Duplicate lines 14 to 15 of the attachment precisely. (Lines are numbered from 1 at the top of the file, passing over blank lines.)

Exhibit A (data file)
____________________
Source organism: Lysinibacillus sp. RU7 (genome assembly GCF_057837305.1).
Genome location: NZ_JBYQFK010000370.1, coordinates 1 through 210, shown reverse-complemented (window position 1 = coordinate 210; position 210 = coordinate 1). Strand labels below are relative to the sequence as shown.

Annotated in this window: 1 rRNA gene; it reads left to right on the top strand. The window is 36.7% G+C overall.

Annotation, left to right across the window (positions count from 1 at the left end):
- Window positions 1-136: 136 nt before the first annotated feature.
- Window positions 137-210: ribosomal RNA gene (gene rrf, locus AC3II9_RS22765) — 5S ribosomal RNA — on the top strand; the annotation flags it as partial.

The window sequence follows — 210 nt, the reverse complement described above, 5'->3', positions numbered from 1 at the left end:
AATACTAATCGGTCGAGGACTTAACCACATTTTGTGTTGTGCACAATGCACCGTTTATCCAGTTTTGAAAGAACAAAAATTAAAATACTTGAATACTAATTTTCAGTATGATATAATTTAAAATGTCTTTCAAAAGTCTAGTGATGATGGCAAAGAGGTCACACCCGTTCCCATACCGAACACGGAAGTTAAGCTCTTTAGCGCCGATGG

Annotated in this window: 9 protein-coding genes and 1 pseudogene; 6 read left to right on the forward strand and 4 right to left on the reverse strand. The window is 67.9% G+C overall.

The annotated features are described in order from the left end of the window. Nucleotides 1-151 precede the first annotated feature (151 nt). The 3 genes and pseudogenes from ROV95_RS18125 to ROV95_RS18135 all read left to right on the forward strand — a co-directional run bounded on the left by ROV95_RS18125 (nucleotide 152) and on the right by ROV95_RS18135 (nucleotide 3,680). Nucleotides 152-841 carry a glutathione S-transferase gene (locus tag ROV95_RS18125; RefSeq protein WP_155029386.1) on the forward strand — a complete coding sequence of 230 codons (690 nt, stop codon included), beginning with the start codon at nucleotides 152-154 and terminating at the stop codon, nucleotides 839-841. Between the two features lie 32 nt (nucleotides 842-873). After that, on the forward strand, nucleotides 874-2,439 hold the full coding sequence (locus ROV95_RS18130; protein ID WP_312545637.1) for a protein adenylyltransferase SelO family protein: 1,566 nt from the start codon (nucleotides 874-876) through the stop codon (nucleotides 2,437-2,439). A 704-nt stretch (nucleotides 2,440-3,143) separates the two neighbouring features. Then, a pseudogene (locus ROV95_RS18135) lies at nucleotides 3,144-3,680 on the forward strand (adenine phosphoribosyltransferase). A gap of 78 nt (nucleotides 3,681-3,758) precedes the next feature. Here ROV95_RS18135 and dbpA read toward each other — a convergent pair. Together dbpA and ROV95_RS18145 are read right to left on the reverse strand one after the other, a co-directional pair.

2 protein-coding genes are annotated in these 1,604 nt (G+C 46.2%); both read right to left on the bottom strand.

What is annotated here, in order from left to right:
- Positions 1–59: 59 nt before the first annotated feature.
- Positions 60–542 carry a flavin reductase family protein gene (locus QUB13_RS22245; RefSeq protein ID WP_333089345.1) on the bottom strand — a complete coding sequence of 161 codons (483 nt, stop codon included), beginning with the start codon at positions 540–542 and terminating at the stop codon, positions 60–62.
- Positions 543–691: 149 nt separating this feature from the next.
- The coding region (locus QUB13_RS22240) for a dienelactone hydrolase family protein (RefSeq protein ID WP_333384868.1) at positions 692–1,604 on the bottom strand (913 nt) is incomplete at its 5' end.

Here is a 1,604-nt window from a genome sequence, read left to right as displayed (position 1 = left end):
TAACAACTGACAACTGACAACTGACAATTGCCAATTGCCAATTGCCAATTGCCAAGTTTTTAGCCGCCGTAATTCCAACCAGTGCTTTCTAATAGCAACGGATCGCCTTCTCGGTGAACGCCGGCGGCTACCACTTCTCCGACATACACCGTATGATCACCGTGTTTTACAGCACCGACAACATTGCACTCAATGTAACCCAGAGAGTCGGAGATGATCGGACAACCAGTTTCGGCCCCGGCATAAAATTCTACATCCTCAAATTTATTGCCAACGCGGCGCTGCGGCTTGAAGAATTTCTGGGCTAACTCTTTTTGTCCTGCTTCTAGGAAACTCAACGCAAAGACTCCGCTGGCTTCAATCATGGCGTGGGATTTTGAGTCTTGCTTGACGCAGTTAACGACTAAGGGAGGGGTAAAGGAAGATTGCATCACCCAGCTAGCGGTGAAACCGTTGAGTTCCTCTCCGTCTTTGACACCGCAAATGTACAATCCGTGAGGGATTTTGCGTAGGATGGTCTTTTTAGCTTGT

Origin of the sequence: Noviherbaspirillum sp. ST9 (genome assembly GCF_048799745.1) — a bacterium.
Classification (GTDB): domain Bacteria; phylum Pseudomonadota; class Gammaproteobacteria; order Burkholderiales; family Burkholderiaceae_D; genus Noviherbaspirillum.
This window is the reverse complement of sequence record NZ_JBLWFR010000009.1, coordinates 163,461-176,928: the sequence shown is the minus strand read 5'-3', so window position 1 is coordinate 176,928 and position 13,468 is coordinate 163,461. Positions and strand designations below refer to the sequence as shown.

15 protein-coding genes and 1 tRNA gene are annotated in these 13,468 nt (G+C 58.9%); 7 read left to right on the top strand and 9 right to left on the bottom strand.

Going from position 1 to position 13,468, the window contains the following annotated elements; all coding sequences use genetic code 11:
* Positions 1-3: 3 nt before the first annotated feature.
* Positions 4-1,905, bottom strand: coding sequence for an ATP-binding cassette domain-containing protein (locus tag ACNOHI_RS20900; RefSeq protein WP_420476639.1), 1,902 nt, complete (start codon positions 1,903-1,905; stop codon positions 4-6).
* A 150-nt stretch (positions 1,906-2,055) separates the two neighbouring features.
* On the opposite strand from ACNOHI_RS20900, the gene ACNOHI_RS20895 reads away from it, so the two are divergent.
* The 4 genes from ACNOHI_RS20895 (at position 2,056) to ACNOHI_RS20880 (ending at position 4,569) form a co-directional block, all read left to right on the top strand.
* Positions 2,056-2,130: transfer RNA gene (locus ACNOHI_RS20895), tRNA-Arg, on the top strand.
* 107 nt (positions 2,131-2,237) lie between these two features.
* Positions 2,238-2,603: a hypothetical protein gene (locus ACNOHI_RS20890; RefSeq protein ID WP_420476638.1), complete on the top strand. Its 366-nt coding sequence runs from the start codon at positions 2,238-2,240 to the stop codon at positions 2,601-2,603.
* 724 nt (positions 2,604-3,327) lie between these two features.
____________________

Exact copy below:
- Positions 60–542 carry a flavin reductase family protein gene (locus QUB13_RS22245; RefSeq protein ID WP_333089345.1) on the bottom strand — a complete coding sequence of 161 codons (483 nt, stop codon included), beginning with the start codon at positions 540–542 and terminating at the stop codon, positions 60–62.
- Positions 543–691: 149 nt separating this feature from the next.